Forming and Finishing

Harnessing the Power of Ice

June 1, 2012
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Using the natural adhesive property of ice to clamp green ceramic parts has many advantages.

Ceramic machining in the unfired state is called green machining. Since the machining of ceramics after firing is very costly, green machining is done whenever possible. This technique is commonly applied to as-pressed parts that are still in a “chalky” condition. Stock removal can be accomplished 15 times faster in the green state than in the sintered state.

Green machining provides parts to tolerances of 0.5-1.0% of their final dimensions. Typical green-machined surface finishes range around 32-64 microinches. The machining centers found in ceramic plants are very similar to those found in standard machine shops and include CNC mills, CNC lathes, drilling equipment, surface grinders, and rotary grinders.

Clamping and Supports

When green machining, it is necessary to choose an adapted clamping system. The primary precaution is to avoid excessive clamping pressure. While the composition of green ceramics can range from fairly strong to very soft, all workpieces must be viewed and treated as easily crushable. Metals (e.g., aluminum, copper, etc.) can take on permanent warpage and deformation, but green ceramic parts—especially those with thin walls—will fracture.

One possible solution may include the reduction of clamping pressure and a reliance on vacuum retention, even if a mechanical stop is required for lateral forces. Mechanical stops and clamps can be cushioned using PVC electrical tape. For turning, a “pot” chuck made of a compressible material may be used to grip the ceramic piece with the pressure of the jaws. Although wax is sometimes used, it may cause contamination if it seeps into the material. To machine small ceramic parts, it is also possible to let connection bars between the part and the ceramic block remain rough. These bars are very difficult to remove later when the piece is fired.

An effective way to clamp parts through a truly green method is to use ice. Frost is an extremely strong adhesive; a glimpse of this strength is seen when an ice cube tray is stuck in the freezer. Using the natural adhesive property of ice to clamp parts has many advantages:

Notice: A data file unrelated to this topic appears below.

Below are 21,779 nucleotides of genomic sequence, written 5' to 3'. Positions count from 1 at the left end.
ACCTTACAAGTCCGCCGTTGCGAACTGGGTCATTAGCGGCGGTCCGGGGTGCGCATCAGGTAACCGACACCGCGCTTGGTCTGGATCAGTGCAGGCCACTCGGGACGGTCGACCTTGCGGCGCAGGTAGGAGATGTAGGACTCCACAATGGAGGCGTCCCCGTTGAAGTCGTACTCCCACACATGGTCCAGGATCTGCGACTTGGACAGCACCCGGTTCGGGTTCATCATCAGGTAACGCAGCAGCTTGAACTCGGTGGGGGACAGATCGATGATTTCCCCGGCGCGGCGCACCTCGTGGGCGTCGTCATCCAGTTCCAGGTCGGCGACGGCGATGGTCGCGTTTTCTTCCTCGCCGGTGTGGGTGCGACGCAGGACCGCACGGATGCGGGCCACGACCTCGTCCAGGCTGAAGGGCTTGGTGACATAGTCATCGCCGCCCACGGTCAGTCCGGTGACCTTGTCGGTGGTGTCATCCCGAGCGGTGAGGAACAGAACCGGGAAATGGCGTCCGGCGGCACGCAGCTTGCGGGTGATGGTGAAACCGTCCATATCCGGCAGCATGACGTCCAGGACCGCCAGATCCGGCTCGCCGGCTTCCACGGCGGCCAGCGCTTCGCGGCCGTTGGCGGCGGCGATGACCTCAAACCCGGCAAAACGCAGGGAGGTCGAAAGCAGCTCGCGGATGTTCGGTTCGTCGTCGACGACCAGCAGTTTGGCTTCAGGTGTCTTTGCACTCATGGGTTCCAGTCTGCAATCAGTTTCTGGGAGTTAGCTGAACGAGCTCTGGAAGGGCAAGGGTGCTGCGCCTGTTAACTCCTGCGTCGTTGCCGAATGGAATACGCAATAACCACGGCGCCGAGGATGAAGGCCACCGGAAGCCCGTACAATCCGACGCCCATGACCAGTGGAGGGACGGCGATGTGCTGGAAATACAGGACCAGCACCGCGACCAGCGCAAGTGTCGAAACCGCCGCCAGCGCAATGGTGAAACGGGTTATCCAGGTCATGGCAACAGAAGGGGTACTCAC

• Extra rigid (214 lb/in2, compared with 170 lb/in2 for magnets or 14 lb/in2 for vacuums)
  • Stress-free mechanical clamping
  • No solid residues after unblocking parts
  • Parts can be held by a single face
  • Works for all profiles of parts
  • Quick and easy to use

An excellent edge quality can be obtained by machining the ice and ceramic at the same time (see Figure 1), and there is no need to keep the connection bars when machining small parts. In addition, Z-axis repeatability depends only on the surface holding the part because there is no water thickness under the part.

Icing Plates

Icing plates were originally developed in 1998 for use in aerospace industry workshops.* Since then, the plates have been used by a number of industries that produce precise parts, including the ceramic industry.

The plates are cooled by a thermal exchanger with double flux; they require only compressed air and a few drops of water to function. Because of their compact monoblock design, the icing plates can be quickly installed. Operators simply connect the apparatus to the compressed air system, spray water onto the icing plate, position the part to be machined and then activate the temperature control button. Within seconds, the water freezes and the part is clamped. Unclamping is achieved just as quickly by reversing the freeze/thaw valve.

“We were able to dry-grind 92% alumina uni-pressed green and post-fired ceramic with no problem,” says Jeff Lassinger of Pittsburgh-based Associated Ceramics and Technology, Inc. “Using a Fantastic 100 grit/100 conc., ½-in.-wide grinding wheel on a Parker 2Z surface grinder running at 1800 rpm, we made multiple, fast .005 in. cuts, then .010 in. cuts and, finally, .020 in. cuts with excellent results. The grinding surface of the wheel stayed much cooler than usual, preserving the wheel’s life and reducing the downtime needed to re-dress. Also, the workpieces’ grinding surface stayed cool, and we had no splintering, burning or cracking.”

*GF series icing plates, developed by AMCC.

 


 

For more information, contact AMCC France at ZAC de Serres, 1 rue des Treilles, 31410 Capens (France); email c.brochin@amcc.fr; or visit www.amcc.fr.

AMCC can be reached in the U.S. through Bruno Boucher, Inc., 4118 N. Nashville, Chicago, IL 60634; (773) 850-3100; or email bruno@bboucher-inc.com.

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